Questioning the sacred cows of health care reform
Posted by sanityinjection on July 22, 2009
Thomas Sowell weighs in on the health care debate with a typically well-reasoned piece questioning some of the basic assumptions behind the Administration’s push for health care reform:
I don’t think I’ve encountered anyone who thinks that our health care system is perfect the way it is. But as Sowell notes, the fact that there are things that need to be improved is not necessarily sufficient to hand the Administration a blank check for generic “change”. Democrats’ proposals for health care reform are an exercise in doublethink because they would have us believe that we can simultaneously expand coverage and cut costs at the same time, which defies logic. In fact, they know better: they are paying lip service to the idea of reducing costs in order to win support for universal public health care which is what they have wanted all along – to give the federal and state governments complete control over every aspect of the medical care of all Americans.
The health care reform I could support would focus instead on reducing the cost of medical care so that Americans can afford to purchase health insurance. That could involve several ingredients including malpractice liability reform, promotion of catastrophic as opposed to comprehensive health insurance, taking the burden of the free care pool off the backs of hospitals, and an end to pharmaceutical and medical tech companies profiteering off of no-strings-attached government R&D funding. If you’re wondering why you haven’t heard about *any* of these ideas being talked about in the current health care reform debate – good! So am I.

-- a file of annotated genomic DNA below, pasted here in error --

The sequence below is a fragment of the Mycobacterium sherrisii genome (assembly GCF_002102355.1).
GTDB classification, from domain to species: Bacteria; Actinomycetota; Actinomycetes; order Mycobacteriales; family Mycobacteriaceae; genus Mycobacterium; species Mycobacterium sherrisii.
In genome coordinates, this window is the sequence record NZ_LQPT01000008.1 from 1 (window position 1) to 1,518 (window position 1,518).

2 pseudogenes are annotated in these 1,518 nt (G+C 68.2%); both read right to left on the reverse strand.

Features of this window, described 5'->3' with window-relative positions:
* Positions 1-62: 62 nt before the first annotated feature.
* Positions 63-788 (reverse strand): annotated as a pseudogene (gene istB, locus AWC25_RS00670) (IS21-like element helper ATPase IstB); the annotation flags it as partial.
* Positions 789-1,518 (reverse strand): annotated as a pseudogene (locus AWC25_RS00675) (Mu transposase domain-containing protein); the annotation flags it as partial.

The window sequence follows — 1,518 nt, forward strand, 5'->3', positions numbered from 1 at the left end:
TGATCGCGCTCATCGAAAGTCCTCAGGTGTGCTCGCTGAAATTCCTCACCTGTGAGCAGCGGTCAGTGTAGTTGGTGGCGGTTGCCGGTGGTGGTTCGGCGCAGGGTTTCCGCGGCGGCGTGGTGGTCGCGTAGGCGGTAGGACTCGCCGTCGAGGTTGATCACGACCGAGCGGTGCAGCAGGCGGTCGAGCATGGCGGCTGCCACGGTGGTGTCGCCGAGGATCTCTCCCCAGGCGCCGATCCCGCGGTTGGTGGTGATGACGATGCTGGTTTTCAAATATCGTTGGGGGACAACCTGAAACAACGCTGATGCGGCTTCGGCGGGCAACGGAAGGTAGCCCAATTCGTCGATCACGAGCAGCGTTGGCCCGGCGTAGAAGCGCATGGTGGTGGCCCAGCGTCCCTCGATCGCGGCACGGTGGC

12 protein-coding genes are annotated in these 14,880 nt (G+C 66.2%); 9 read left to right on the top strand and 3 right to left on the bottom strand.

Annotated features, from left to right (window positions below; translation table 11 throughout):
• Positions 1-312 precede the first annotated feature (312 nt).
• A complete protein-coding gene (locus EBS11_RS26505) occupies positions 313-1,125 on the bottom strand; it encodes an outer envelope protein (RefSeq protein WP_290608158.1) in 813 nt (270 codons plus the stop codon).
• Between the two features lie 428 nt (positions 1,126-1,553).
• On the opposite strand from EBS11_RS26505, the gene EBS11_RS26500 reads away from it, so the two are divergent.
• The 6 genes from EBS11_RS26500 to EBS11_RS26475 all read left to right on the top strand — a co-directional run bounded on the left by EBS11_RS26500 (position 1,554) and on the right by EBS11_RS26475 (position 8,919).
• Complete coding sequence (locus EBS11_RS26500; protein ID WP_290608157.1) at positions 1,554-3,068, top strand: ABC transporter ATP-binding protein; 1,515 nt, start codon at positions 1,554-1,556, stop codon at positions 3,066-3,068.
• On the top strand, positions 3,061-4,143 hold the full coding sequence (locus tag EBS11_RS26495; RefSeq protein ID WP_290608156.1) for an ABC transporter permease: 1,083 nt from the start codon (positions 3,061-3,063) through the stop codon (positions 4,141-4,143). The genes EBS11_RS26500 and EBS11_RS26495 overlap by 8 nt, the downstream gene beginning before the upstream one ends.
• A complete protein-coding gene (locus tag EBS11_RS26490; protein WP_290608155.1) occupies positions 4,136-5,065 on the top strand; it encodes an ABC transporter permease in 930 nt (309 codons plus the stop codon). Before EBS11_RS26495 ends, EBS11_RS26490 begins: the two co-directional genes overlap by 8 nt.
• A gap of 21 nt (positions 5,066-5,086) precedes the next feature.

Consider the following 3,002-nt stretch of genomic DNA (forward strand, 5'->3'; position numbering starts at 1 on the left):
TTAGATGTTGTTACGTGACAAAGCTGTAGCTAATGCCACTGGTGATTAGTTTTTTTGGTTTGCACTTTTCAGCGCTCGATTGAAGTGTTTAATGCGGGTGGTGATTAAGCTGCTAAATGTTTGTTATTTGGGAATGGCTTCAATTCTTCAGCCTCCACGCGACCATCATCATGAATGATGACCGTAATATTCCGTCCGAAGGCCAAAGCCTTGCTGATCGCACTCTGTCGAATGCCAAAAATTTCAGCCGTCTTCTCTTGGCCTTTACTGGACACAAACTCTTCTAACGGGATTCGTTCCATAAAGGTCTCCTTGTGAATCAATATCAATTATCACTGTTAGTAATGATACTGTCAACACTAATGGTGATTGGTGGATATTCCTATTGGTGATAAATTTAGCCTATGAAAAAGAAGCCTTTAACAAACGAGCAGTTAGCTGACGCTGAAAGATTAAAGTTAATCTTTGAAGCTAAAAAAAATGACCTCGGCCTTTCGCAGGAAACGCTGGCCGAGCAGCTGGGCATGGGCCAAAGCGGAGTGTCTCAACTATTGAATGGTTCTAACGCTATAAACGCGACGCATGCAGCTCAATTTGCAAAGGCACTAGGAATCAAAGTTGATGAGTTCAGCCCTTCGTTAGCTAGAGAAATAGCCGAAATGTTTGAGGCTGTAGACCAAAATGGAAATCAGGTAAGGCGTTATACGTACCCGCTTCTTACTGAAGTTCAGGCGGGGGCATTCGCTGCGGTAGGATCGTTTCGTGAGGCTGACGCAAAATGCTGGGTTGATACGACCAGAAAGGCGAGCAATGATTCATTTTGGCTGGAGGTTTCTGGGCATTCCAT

Instead, we’re going to get another dose of the line of arguing that gave us the trillion dollar stimulus package: “Our solution is the only solution so it’s either this or nothing at all. And we have to do it immediately so there’s no time for discussion. Either you support doing it our way, right now, or you’re part of the problem.” To the extent that this has become the operating dynamic of politics in the Obama era, it is a most unwelcome change. So much for reducing partisanship and reaching across the aisle.